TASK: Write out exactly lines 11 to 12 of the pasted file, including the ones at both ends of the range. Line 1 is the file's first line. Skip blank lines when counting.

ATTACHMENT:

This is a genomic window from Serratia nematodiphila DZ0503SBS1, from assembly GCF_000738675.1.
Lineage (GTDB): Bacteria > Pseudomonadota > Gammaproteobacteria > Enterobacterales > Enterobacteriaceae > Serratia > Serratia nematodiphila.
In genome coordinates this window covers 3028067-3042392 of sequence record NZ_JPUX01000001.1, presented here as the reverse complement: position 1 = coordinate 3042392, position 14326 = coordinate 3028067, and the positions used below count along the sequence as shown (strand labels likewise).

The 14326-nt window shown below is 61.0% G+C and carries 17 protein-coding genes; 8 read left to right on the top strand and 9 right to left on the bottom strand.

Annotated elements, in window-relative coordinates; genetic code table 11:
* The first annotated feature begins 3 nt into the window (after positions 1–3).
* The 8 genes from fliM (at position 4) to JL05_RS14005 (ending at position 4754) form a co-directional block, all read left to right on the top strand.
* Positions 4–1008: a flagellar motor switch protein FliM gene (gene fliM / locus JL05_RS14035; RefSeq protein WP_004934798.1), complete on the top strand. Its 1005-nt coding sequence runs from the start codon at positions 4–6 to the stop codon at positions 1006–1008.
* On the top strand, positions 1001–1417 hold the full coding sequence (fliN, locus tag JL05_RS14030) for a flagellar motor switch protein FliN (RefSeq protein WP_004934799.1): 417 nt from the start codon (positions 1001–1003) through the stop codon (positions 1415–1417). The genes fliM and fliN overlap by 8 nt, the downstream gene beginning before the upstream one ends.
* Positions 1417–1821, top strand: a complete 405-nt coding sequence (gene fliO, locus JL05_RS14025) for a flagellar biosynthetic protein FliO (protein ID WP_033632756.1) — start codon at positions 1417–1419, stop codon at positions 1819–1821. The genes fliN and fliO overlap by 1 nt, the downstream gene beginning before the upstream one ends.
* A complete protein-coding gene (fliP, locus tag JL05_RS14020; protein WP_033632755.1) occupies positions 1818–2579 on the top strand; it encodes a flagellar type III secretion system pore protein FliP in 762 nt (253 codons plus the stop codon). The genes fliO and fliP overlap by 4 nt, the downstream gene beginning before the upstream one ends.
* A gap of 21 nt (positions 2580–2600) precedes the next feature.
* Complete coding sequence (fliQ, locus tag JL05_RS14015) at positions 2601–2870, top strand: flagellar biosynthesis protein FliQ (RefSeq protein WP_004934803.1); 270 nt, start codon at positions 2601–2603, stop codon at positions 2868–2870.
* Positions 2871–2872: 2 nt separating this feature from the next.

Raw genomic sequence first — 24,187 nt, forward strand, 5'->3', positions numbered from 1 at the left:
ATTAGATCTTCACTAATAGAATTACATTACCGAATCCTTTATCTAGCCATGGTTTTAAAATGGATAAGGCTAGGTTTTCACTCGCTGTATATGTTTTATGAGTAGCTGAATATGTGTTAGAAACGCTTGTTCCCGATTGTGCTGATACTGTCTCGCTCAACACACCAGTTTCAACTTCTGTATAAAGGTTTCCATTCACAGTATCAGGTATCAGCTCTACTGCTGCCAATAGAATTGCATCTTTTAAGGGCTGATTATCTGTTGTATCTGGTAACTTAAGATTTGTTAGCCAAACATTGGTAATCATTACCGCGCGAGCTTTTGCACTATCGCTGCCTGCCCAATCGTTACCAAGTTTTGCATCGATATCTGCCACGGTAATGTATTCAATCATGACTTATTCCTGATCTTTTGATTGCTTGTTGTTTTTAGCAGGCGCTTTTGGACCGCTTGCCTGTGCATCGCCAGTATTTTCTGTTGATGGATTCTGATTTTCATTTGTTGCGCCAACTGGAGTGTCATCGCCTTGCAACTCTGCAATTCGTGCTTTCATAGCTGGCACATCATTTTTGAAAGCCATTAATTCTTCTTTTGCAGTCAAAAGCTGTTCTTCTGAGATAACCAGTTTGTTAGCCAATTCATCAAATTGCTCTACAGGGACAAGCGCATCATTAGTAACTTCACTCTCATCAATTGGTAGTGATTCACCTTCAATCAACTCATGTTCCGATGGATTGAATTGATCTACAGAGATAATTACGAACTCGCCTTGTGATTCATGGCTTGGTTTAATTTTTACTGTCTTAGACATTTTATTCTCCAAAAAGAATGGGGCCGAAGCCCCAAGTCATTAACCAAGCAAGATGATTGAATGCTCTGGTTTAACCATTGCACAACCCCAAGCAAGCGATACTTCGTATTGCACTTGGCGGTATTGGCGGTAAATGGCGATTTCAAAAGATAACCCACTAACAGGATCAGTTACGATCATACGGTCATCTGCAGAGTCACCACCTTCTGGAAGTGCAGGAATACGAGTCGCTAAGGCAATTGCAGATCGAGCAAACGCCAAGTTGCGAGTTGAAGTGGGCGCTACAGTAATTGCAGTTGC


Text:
* A complete protein-coding gene (fliP, locus tag JL05_RS14020; protein WP_033632755.1) occupies positions 1818–2579 on the top strand; it encodes a flagellar type III secretion system pore protein FliP in 762 nt (253 codons plus the stop codon). The genes fliO and fliP overlap by 4 nt, the downstream gene beginning before the upstream one ends.
* A gap of 21 nt (positions 2580–2600) precedes the next feature.